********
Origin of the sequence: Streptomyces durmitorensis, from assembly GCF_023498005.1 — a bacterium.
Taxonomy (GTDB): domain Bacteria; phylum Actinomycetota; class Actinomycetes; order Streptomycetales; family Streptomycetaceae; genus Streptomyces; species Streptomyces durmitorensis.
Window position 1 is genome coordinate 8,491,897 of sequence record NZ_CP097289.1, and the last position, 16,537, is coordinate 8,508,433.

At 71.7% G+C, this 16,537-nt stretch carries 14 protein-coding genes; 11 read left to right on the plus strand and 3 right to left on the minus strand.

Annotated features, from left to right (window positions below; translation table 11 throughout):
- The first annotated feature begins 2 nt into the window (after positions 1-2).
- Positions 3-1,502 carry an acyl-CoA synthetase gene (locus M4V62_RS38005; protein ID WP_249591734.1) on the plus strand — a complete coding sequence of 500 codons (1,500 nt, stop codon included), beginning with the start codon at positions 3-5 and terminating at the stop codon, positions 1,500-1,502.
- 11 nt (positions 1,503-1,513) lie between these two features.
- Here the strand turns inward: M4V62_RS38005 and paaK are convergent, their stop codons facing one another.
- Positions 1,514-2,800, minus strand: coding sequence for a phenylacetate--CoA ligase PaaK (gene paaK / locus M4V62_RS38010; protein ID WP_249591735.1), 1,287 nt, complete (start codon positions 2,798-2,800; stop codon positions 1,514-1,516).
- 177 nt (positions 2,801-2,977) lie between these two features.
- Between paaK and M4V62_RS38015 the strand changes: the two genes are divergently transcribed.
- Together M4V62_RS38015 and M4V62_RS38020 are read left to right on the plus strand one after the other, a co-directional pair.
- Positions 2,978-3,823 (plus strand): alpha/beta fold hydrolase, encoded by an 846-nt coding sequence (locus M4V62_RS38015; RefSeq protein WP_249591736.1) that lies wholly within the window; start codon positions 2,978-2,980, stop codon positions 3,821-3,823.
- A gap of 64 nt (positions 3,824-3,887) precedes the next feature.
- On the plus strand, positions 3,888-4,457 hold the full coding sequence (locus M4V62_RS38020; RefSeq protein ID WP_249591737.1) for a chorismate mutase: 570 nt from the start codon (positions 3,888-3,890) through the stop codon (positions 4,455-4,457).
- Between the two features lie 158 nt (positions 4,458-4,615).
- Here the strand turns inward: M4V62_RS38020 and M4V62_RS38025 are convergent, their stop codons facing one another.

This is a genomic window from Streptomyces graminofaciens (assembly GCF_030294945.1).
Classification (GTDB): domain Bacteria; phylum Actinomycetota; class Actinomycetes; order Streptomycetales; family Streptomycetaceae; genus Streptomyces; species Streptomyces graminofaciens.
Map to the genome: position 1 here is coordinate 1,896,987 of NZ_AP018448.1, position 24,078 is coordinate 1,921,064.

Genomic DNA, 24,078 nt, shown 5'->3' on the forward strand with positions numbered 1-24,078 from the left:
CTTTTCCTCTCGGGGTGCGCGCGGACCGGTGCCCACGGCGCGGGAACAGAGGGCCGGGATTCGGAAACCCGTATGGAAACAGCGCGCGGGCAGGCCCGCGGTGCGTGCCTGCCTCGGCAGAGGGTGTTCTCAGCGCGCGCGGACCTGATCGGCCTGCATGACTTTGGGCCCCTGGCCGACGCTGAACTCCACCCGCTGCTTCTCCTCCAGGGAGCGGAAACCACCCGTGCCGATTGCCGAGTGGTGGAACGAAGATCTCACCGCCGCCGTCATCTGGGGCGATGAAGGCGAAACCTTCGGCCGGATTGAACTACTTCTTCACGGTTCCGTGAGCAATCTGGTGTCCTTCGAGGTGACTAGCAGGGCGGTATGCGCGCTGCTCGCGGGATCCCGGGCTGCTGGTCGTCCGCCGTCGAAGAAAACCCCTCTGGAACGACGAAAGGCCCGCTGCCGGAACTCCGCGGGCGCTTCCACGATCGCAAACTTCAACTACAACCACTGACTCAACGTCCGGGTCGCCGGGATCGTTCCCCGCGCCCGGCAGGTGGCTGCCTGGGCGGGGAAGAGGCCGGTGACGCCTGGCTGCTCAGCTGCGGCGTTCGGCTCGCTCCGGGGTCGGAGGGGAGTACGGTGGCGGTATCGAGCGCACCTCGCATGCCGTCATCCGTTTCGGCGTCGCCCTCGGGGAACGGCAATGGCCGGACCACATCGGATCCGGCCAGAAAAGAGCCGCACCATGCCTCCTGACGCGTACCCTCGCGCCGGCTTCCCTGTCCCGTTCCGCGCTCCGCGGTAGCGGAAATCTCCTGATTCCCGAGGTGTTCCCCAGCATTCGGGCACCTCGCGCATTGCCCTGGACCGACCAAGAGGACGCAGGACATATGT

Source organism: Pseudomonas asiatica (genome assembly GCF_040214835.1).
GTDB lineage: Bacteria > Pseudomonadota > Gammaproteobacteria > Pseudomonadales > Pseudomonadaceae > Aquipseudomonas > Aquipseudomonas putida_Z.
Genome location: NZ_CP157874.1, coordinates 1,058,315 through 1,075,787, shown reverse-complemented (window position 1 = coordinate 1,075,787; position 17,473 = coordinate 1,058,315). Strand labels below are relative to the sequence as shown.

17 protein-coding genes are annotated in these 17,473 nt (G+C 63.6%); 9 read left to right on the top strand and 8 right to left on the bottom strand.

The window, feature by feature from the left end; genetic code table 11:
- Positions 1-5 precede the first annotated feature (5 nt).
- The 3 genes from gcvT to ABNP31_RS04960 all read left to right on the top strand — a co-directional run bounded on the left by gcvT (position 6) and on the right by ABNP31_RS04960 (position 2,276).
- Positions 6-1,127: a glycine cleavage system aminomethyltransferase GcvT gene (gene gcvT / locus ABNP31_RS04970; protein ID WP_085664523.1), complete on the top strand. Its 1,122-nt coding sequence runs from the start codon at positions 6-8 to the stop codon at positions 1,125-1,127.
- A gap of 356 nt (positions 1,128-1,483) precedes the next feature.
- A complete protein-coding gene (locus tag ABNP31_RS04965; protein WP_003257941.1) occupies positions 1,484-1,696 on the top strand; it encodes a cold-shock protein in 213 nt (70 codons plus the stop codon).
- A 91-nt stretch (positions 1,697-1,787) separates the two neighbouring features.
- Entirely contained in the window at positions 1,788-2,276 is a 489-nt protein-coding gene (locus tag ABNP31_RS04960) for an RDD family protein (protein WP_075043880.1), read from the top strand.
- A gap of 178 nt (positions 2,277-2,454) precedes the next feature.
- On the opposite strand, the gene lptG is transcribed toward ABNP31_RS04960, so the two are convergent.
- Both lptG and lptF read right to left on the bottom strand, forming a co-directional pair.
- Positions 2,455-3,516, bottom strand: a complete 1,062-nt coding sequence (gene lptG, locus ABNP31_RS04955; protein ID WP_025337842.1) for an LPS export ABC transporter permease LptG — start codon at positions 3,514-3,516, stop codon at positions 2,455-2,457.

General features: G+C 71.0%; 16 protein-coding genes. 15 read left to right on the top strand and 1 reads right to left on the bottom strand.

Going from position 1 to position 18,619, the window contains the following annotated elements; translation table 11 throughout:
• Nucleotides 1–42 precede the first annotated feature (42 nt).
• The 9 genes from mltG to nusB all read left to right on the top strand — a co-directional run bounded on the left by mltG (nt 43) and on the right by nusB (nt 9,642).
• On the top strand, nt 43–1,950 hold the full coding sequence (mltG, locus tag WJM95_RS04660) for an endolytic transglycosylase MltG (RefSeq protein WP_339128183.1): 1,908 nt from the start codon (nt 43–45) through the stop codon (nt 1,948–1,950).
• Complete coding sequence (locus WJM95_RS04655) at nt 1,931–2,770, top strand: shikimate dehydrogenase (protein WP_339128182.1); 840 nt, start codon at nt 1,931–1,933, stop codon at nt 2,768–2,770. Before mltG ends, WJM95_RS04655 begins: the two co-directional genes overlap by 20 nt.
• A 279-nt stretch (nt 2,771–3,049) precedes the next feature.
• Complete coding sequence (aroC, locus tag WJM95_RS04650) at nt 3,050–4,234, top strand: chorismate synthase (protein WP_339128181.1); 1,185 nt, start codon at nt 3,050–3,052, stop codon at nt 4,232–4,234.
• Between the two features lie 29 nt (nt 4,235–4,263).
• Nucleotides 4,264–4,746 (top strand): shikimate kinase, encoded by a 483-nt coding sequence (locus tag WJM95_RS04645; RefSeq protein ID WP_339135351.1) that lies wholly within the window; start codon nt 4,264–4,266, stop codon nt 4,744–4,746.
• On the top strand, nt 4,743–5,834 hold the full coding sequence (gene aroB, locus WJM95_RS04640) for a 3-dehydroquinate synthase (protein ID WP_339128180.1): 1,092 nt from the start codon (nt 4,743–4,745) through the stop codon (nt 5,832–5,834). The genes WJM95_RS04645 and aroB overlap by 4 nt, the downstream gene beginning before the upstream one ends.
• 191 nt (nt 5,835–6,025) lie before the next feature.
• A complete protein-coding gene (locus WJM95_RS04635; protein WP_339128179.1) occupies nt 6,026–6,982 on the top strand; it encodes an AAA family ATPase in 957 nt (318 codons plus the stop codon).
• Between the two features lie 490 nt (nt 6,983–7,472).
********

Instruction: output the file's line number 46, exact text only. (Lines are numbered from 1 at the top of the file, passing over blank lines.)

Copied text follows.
• A 279-nt stretch (nt 2,771–3,049) precedes the next feature.